Imagine a tent that blocks light on a dry and sunny day, and becomes transparent and water-repellent on a dim, rainy day. Or highly precise, self-adjusting contact lenses that also clean themselves. Or pipelines that can optimize the rate of flow depending on the volume of fluid coming through them and the environmental conditions outside.
A team of researchers at the Wyss Institute at Harvard University and Harvard's School of Engineering and Applied Sciences (SEAS) just moved these enticing notions much closer to reality by designing a new kind of adaptive material with tunable transparency and wettability features, as reported yesterday in the online version of Nature Materials.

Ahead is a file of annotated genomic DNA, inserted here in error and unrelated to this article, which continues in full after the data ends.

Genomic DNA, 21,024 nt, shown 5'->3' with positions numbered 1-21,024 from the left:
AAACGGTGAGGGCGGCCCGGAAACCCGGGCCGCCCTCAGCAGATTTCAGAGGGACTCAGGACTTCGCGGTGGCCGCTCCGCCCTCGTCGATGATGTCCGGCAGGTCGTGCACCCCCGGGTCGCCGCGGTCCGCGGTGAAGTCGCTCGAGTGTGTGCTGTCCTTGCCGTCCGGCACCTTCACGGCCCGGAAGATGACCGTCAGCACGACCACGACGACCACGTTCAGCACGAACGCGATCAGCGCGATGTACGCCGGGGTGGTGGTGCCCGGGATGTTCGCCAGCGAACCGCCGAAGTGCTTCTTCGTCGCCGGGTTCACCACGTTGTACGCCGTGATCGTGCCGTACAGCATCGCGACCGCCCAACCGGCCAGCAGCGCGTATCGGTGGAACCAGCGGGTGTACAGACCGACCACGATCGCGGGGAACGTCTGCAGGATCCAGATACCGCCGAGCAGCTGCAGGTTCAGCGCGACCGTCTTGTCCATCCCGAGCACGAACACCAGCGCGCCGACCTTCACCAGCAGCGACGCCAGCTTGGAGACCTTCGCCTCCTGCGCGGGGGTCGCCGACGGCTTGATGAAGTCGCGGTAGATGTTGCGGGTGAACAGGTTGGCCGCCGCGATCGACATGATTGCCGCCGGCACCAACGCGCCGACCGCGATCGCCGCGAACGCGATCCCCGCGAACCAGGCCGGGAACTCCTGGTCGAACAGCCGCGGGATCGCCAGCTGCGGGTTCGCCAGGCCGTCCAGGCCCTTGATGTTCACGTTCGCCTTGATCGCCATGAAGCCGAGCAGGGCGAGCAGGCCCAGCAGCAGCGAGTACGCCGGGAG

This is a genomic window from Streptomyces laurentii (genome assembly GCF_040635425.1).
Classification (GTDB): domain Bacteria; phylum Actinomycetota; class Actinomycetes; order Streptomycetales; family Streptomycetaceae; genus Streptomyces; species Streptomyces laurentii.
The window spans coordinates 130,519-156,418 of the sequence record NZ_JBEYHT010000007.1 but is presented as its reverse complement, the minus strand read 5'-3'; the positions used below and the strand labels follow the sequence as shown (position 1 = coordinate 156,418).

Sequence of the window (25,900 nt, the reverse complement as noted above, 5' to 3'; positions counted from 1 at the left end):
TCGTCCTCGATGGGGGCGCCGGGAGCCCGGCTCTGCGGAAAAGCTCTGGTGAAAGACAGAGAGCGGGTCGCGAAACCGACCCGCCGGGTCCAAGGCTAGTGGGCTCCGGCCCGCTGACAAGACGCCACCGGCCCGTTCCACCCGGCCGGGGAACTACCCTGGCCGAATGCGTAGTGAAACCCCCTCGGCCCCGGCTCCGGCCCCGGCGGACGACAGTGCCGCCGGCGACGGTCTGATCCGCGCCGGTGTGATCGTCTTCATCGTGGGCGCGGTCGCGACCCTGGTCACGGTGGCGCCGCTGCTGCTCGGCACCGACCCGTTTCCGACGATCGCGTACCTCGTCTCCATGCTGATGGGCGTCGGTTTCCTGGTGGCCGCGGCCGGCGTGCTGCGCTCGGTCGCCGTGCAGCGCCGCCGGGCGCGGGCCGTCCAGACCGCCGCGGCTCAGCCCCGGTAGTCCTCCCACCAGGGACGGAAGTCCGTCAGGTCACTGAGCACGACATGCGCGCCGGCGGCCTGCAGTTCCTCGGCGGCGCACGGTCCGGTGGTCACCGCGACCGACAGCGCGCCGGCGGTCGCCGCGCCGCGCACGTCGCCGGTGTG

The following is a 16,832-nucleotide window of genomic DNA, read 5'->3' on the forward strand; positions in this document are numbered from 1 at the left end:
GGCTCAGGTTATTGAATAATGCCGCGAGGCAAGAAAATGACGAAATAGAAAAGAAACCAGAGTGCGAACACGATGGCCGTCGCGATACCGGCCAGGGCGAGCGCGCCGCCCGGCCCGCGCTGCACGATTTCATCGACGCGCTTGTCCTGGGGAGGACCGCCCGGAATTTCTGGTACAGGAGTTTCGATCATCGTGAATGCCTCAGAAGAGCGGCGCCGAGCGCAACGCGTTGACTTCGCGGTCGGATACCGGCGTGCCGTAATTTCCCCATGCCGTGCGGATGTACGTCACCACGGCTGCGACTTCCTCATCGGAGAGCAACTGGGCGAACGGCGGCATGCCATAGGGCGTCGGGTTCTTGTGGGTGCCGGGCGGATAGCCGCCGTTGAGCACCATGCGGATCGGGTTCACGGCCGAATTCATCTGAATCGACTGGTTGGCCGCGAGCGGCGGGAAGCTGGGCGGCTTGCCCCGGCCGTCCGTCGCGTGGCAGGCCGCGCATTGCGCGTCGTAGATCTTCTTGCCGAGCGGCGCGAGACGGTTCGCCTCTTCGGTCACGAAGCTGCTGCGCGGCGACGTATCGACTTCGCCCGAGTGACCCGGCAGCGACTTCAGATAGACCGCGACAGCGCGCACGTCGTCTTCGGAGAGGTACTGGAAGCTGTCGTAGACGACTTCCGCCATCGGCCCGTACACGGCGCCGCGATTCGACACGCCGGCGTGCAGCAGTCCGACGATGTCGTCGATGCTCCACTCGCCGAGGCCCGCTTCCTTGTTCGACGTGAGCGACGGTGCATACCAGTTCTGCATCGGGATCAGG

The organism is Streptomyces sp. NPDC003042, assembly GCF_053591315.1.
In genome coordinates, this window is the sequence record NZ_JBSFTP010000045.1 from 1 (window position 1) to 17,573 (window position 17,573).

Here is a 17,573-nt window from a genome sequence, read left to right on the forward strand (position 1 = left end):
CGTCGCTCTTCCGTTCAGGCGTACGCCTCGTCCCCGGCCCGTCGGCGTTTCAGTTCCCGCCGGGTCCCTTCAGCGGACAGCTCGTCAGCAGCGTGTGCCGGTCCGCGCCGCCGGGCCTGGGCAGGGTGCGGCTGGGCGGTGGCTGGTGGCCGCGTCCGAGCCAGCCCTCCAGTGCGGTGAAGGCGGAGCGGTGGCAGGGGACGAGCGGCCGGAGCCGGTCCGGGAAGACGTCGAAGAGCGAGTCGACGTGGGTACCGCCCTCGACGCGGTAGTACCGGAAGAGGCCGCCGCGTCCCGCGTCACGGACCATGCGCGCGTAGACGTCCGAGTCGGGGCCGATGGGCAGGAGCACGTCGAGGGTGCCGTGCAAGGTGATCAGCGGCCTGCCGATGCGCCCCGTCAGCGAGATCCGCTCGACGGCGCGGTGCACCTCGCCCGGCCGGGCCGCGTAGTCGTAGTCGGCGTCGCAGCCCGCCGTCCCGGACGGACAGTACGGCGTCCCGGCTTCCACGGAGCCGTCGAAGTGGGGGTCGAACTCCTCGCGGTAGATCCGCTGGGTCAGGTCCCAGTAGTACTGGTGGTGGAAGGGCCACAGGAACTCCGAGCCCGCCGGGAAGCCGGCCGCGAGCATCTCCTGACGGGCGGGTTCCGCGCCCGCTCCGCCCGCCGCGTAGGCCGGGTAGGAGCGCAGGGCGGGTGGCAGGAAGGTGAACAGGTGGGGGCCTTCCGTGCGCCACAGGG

"The beauty of this system is that it's adaptive and multifunctional," said senior author Joanna Aizenberg, Ph.D., a Core Faculty member at the Wyss Institute and the Amy Smith Berylson Professor of Materials Science at SEAS.
The new material was inspired by dynamic, self-restoring systems in Nature, such as the liquid film that coats your eyes. Individual tears join up to form a dynamic liquid film with an obviously significant optical function that maintains clarity, while keeping the eye moist, protecting it against dust and bacteria, and helping to transport away any wastes -- doing all of this and more in literally the blink of an eye.